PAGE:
EPA proposed infringement notices effect on agricultural operations

Oct 19, 2023

Epa Agricultural Post

The Environmental Protection Agency (EPA) has recently proposed and consulted on an Infringement Notice Scheme for their enforcement responsibilities for hazardous substances under the HSNO Act.  This is similar to existing infringement notices that WorkSafe can issue under the hazardous substances’ regulations, you can consider these to be similar to tickets (infringement notices) issued by the Police for speeding or using a mobile phone while driving.

The HSNO Act and Health and Safety at Work Act 2015 (HSWA) regulate the use of hazardous substances in New Zealand, including agrichemicals. The proposed scheme could impact any farmers that use agrichemicals if they do not have thorough knowledge of the EPA Notices and HSWA regulations and their obligations.  The EPA regime applies to requirements under the EPA Notices, examples below come from the Hazardous Substances (Hazardous Property Controls) Notice 2017 (aka HPC notice).

The notices apply to all hazardous substances, but some of the potential fines that are particularly relevant to the agricultural sector could include:

HPC Clause 47 Failing to ensure that equipment used for ecotoxic substances meets the requirements of regulation 13.7 of the HSW Hazardous Substances Regulations 2017 – $1,000 fine.


  • Meaning all spray rigs require regular calibration records and records of all maintenance available to all workers handling ecotoxic (as well as toxic or corrosive agrichemicals, as stated in Regulation 13.7 below).
Epa Agricultural Post Equipment

HPC Clause 21(2)   Failing to keep a hazardous substance away from an incompatible substance or material  – $500.

  • All farmers will need to know what chemicals are incompatible with each other and store them separately.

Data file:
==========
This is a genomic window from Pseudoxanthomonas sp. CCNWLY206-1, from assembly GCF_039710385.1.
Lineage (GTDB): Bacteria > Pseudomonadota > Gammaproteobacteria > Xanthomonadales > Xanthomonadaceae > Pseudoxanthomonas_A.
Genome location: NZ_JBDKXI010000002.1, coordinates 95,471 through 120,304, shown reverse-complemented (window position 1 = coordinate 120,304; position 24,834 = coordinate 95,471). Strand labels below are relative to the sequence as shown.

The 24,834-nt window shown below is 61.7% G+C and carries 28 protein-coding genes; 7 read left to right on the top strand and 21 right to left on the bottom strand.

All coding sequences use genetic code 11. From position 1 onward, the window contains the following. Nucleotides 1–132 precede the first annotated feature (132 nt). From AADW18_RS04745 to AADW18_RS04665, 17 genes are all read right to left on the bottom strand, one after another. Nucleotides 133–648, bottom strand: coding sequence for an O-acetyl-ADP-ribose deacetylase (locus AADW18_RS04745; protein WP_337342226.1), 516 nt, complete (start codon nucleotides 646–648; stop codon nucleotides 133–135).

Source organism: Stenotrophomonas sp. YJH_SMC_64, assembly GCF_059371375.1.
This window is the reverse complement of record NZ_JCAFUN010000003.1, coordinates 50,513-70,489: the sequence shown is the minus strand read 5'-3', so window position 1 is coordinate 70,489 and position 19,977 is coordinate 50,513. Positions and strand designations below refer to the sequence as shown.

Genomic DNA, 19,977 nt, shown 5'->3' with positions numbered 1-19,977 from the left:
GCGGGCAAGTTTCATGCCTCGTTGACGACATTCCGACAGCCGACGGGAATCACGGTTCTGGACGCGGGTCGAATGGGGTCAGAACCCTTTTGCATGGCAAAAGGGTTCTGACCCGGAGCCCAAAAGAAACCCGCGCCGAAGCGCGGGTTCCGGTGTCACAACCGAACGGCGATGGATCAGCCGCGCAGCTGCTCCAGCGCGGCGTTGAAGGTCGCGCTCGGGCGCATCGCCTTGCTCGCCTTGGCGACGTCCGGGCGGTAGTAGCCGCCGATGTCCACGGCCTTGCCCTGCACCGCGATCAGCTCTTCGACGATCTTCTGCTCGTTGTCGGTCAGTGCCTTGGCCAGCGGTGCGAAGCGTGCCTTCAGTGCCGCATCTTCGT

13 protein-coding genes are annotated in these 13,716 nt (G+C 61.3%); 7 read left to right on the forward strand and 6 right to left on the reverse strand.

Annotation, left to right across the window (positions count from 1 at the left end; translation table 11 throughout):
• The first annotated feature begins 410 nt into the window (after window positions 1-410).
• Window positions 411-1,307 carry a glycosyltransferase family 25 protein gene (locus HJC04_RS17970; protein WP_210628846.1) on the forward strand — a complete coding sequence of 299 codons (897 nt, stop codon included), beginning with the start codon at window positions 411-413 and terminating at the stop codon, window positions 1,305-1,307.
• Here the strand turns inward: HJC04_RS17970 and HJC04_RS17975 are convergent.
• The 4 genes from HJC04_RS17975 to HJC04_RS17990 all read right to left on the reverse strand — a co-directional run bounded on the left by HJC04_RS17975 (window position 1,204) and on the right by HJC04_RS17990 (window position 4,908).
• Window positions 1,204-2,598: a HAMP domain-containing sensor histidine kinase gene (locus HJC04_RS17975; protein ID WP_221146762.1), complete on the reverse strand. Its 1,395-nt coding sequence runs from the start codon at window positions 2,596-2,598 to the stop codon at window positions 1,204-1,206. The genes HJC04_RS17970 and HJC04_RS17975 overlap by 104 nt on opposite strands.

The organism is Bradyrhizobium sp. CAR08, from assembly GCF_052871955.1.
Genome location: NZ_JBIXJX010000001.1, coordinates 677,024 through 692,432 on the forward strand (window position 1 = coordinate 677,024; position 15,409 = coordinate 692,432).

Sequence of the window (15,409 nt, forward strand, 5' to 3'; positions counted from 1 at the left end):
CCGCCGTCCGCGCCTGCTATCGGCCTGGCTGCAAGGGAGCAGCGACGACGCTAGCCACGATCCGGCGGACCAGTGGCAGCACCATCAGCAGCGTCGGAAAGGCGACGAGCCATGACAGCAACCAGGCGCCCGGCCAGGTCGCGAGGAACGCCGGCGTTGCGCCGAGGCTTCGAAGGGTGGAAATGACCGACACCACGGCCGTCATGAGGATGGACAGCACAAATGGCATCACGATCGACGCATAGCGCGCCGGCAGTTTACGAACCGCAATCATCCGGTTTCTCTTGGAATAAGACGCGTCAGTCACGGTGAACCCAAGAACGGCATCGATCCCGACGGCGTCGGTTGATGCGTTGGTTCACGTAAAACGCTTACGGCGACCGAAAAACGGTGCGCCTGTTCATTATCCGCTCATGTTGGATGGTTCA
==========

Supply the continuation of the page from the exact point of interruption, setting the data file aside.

HPC Clause 48(4) Failing to keep the written record of each application of a specified agrichemical for three years  $500 & Clause 48(3) Failing to include all the required information in the record of application of an agrichemical $1,500.

  • Some agrichemicals require records of application to be kept, these records need to be kept for up to three years.
  • You need to know what information needs to be kept, e.g. location of application, rate of application, name of chemical applied, weather conditions at the time of application.


Other issues that could result in a fine include:

  • Insufficient signage for agrichemicals.
  • Spraying above the maximum recommended rate, exceeding the maximum frequency recommended or exceeding the minimum interval time between two applications.
  • Failing to comply with the buffer zone distance set for a substance with an environmental hazard.
  • Spraying in a paddock where bees are foraging or spraying a paddock that are in flower and are likely to have invertebrate pollinators present.
  • Spraying agrichemicals without sufficient relevant qualifications (GrowSafe/Certified Handler) or guidance from a qualified person.


Click below to see how Chemsafety can help you with your hazardous substance requirements.